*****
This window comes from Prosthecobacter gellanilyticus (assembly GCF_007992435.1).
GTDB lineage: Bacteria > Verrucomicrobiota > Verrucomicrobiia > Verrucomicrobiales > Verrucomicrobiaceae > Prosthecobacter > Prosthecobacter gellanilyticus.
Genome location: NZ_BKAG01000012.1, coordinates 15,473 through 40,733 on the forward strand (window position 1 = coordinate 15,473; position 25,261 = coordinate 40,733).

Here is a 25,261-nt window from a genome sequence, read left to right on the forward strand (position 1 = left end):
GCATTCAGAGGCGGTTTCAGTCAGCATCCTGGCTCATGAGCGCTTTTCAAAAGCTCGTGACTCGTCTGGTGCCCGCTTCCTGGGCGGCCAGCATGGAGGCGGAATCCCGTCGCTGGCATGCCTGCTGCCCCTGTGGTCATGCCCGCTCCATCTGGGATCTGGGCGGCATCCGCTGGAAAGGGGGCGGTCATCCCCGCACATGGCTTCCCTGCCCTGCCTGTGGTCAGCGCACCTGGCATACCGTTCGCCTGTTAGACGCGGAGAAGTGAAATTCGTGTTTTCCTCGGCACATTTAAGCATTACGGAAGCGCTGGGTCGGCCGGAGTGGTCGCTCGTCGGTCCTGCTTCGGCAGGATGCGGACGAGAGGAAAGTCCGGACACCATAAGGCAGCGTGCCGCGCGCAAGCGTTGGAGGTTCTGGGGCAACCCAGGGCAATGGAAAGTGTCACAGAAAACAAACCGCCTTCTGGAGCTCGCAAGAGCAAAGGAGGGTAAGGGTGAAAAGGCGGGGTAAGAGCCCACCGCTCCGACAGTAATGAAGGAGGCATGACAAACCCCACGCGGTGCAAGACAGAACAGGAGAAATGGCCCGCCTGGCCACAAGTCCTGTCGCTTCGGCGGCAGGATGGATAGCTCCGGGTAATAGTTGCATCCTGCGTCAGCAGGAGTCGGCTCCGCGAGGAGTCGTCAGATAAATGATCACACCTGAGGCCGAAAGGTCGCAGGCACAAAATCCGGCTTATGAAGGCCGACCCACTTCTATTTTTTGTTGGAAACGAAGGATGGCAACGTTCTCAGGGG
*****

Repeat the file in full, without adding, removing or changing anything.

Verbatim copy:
This window comes from Prosthecobacter gellanilyticus (assembly GCF_007992435.1).
GTDB lineage: Bacteria > Verrucomicrobiota > Verrucomicrobiia > Verrucomicrobiales > Verrucomicrobiaceae > Prosthecobacter > Prosthecobacter gellanilyticus.
Genome location: NZ_BKAG01000012.1, coordinates 15,473 through 40,733 on the forward strand (window position 1 = coordinate 15,473; position 25,261 = coordinate 40,733).

Here is a 25,261-nt window from a genome sequence, read left to right on the forward strand (position 1 = left end):
GCATTCAGAGGCGGTTTCAGTCAGCATCCTGGCTCATGAGCGCTTTTCAAAAGCTCGTGACTCGTCTGGTGCCCGCTTCCTGGGCGGCCAGCATGGAGGCGGAATCCCGTCGCTGGCATGCCTGCTGCCCCTGTGGTCATGCCCGCTCCATCTGGGATCTGGGCGGCATCCGCTGGAAAGGGGGCGGTCATCCCCGCACATGGCTTCCCTGCCCTGCCTGTGGTCAGCGCACCTGGCATACCGTTCGCCTGTTAGACGCGGAGAAGTGAAATTCGTGTTTTCCTCGGCACATTTAAGCATTACGGAAGCGCTGGGTCGGCCGGAGTGGTCGCTCGTCGGTCCTGCTTCGGCAGGATGCGGACGAGAGGAAAGTCCGGACACCATAAGGCAGCGTGCCGCGCGCAAGCGTTGGAGGTTCTGGGGCAACCCAGGGCAATGGAAAGTGTCACAGAAAACAAACCGCCTTCTGGAGCTCGCAAGAGCAAAGGAGGGTAAGGGTGAAAAGGCGGGGTAAGAGCCCACCGCTCCGACAGTAATGAAGGAGGCATGACAAACCCCACGCGGTGCAAGACAGAACAGGAGAAATGGCCCGCCTGGCCACAAGTCCTGTCGCTTCGGCGGCAGGATGGATAGCTCCGGGTAATAGTTGCATCCTGCGTCAGCAGGAGTCGGCTCCGCGAGGAGTCGTCAGATAAATGATCACACCTGAGGCCGAAAGGTCGCAGGCACAAAATCCGGCTTATGAAGGCCGACCCACTTCTATTTTTTGTTGGAAACGAAGGATGGCAACGTTCTCAGGGG